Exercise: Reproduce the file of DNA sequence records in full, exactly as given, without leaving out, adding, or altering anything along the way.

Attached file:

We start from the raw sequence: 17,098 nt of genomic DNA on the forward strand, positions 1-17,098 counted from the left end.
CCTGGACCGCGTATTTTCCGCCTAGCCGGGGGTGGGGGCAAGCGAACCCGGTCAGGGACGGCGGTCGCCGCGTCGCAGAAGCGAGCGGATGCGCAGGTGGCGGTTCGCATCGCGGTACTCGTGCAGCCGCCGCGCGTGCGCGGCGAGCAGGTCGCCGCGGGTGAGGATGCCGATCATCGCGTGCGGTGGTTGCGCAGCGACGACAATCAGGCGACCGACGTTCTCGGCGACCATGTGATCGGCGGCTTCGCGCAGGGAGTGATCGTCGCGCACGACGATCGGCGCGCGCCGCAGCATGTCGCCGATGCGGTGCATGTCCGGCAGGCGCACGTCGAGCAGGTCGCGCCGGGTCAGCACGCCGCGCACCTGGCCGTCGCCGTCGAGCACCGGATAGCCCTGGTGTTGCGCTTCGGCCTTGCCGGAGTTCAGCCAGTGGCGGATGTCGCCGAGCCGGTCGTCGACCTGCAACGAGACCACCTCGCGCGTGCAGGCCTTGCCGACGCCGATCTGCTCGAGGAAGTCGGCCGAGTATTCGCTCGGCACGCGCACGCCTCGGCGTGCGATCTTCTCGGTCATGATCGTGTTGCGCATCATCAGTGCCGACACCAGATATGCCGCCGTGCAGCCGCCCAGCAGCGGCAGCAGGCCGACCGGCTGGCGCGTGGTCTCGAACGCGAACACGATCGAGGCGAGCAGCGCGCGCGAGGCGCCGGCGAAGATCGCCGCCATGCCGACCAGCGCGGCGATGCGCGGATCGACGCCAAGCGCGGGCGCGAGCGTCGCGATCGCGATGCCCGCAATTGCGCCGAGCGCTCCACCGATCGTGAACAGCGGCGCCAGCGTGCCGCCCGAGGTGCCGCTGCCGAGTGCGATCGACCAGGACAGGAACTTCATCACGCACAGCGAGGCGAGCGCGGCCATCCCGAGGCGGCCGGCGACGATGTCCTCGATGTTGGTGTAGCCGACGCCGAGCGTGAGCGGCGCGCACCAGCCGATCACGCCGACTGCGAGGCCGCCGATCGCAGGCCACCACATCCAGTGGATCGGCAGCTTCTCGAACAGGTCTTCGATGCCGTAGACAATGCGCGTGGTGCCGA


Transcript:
We start from the raw sequence: 17,098 nt of genomic DNA on the forward strand, positions 1-17,098 counted from the left end.
CCTGGACCGCGTATTTTCCGCCTAGCCGGGGGTGGGGGCAAGCGAACCCGGTCAGGGACGGCGGTCGCCGCGTCGCAGAAGCGAGCGGATGCGCAGGTGGCGGTTCGCATCGCGGTACTCGTGCAGCCGCCGCGCGTGCGCGGCGAGCAGGTCGCCGCGGGTGAGGATGCCGATCATCGCGTGCGGTGGTTGCGCAGCGACGACAATCAGGCGACCGACGTTCTCGGCGACCATGTGATCGGCGGCTTCGCGCAGGGAGTGATCGTCGCGCACGACGATCGGCGCGCGCCGCAGCATGTCGCCGATGCGGTGCATGTCCGGCAGGCGCACGTCGAGCAGGTCGCGCCGGGTCAGCACGCCGCGCACCTGGCCGTCGCCGTCGAGCACCGGATAGCCCTGGTGTTGCGCTTCGGCCTTGCCGGAGTTCAGCCAGTGGCGGATGTCGCCGAGCCGGTCGTCGACCTGCAACGAGACCACCTCGCGCGTGCAGGCCTTGCCGACGCCGATCTGCTCGAGGAAGTCGGCCGAGTATTCGCTCGGCACGCGCACGCCTCGGCGTGCGATCTTCTCGGTCATGATCGTGTTGCGCATCATCAGTGCCGACACCAGATATGCCGCCGTGCAGCCGCCCAGCAGCGGCAGCAGGCCGACCGGCTGGCGCGTGGTCTCGAACGCGAACACGATCGAGGCGAGCAGCGCGCGCGAGGCGCCGGCGAAGATCGCCGCCATGCCGACCAGCGCGGCGATGCGCGGATCGACGCCAAGCGCGGGCGCGAGCGTCGCGATCGCGATGCCCGCAATTGCGCCGAGCGCTCCACCGATCGTGAACAGCGGCGCCAGCGTGCCGCCCGAGGTGCCGCTGCCGAGTGCGATCGACCAGGACAGGAACTTCATCACGCACAGCGAGGCGAGCGCGGCCATCCCGAGGCGGCCGGCGACGATGTCCTCGATGTTGGTGTAGCCGACGCCGAGCGTGAGCGGCGCGCACCAGCCGATCACGCCGACTGCGAGGCCGCCGATCGCAGGCCACCACATCCAGTGGATCGGCAGCTTCTCGAACAGGTCTTCGATGCCGTAGACAATGCGCGTGGTGCCGA